Tuesday, 13 April 2021
Written by Andrew Dunn
The General Assembly will consider a measure to enshrine North Carolina’s right-to-work policies in the state constitution.
Sens. Carl Ford, R-Rowan, and Jim Burgin, R-Harnett, have introduced a bill — Senate Bill 624 — that would guarantee N.C. workers would not be forced to join a labor union or pay union dues as a condition of employment. Workers also could not be forced to remain apart from a union as a condition of employment.
In essence, employees have the right — but not the obligation — to join a labor union.
North Carolina has had such a “right-to-work” law in place since 1947, but it could be repealed by a future General Assembly. Putting this language in the state constitution would all but guarantee that North Carolina would remain a right-to-work state for the foreseeable future.
Today, 27 states have right-to-work laws, primarily in the South and Midwest. In other states, companies and labor unions can enter into contracts requiring employees to join the union or at least pay union dues. The National Right to Work Legal Defense Foundation estimates that such arrangements, known as a “closed shop” and allowed under federal law, siphon off $4.5 billion in employee pay each year.
In a recent Civitas poll commissioned by the John Locke Foundation, 71% of likely 2022 voters would support such a constitutional amendment. Only 13% oppose the measure.
But getting to a vote might prove a challenge. In North Carolina, proposed constitutional amendments must pass with three-fifths majorities in both chambers of the General Assembly. This is the same hurdle as a veto override, and Republican leaders have struggled to garner enough votes for their priorities. Only a simple majority of the state’s voters is needed to approve the new amendment.
Gov. Roy Cooper may also prove an obstacle.
In 2018, when the General Assembly put forward six constitutional amendments, Cooper sued to block two of them from going on the ballot. Both would have restricted his power — one on his ability to make judicial appointments, and the other on his control of the State Board of Elections.
Both ended up on the ballot, but neither was approved. The other four passed with strong majorities.
One of those amendments put a voter ID requirement in the state constitution, but identification is still not required to vote in North Carolina after the courts blocked the law to implement it.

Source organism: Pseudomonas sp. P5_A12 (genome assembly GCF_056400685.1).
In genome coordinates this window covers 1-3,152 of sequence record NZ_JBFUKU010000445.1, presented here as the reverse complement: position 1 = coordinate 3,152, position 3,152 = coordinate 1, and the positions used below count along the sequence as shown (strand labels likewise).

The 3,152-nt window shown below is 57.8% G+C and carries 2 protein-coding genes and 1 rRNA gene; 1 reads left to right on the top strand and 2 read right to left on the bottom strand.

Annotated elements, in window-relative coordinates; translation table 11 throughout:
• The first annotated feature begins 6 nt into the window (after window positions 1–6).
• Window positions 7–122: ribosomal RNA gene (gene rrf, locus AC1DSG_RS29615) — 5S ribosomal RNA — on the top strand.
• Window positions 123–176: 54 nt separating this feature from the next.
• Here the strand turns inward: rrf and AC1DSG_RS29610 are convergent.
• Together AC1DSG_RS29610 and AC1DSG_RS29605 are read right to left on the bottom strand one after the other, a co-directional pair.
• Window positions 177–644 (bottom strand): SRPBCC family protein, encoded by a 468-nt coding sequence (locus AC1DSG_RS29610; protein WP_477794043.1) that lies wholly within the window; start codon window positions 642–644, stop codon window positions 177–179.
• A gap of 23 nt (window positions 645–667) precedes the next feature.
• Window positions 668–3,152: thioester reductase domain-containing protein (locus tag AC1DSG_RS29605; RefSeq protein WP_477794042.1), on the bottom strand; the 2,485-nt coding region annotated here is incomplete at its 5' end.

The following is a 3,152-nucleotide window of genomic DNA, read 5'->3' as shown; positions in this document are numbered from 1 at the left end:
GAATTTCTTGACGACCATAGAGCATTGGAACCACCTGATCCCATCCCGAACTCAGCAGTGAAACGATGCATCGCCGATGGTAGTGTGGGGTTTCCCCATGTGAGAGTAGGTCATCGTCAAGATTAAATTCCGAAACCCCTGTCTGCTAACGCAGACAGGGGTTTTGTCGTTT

Pictured above: Senate Bill 624 would guarantee N.C. workers could not be forced to join a labor union or pay union fees as a condition of employment. (Carolina Journal photo by Maya Reagan).
Tuesday, 13 April 2021
Written by Staff Report
While the 2020-21 school year will be one to remember for struggles, disappointments, and frustration for many student-athletes across North Carolina and the nation because of COVID, there is a different story that has unfolded at Methodist University here in Fayetteville.
•MU had an undefeated regular season and hosted the USA South Athletic Conference football championship game under its newly installed, state-of-the art stadium lights.
•MU’s golf teams — both the men’s and women’s — are currently ranked in the Top 2 in the nation and the university recently completed upgrades to its private 18-hole, 6,502-yard golf course that is located on the university campus.
•MU’s soccer teams took to “the pitch” this year at the new Nancy and Murray Duggins Soccer Stadium, a facility already being lauded as not only one of the best NCAA Division III soccer facilities in the region, but as one of the best in the nation.
As Methodist’s teams wrap up this unprecedented spring season, additional conference tournaments are being held and Methodist teams and individual student-athletes will continue to be honored for their efforts in the classroom and on the field.
“We are so proud of our staff, coaches, athletic trainers and student-athletes for all they have done and will continue to do on a daily basis,” said Dave Eavenson, vice president and director of athletics at MU. “This had been a tremendous challenge for everyone, but we face challenges head on and work through those challenges together here at MU. It is one of the things that makes Methodist a great place to be. One day at a time we continue to do everything we can to make Methodist proud on and off the fields and courts of play.”
As all athletic competition was postponed by the NCAA and conference in the fall, just handling the logistics of playing all 20 of Methodist’s intercollegiate sports in the spring has been of championship caliber. A typical Saturday alone — not even considering games each day during the week — could include six competitions at MU’s on-campus athletic facilities and another six on the road.
MU’s student-athletes have certainly risen to the occasion, following all of the strict testing and safety protocols to keep each other and their on-campus community safe. But they have also pushed each other to succeed in the classroom and against strong competition.
Multiple Monarchs are chosen by the conference for player-of-the-week awards in their sport and many have already been chosen as all-conference honorees. In addition, the Monarchs remain focused on their classroom assignments and goals, with several MU athletes representing each sport earning scholar-athlete recognition for academic success every semester.
While hanging national and conference championship banners is nothing new to Methodist University Athletics, this has certainly been an unprecedented season for all. At MU, it will be remembered not for disappointments or frustration, but rather student-athletes facing unique hurdles and excelling at championship levels both in the classroom
To learn more about Methodist University Athletics and its 20 NCAA sports, please visit mumonarchs.com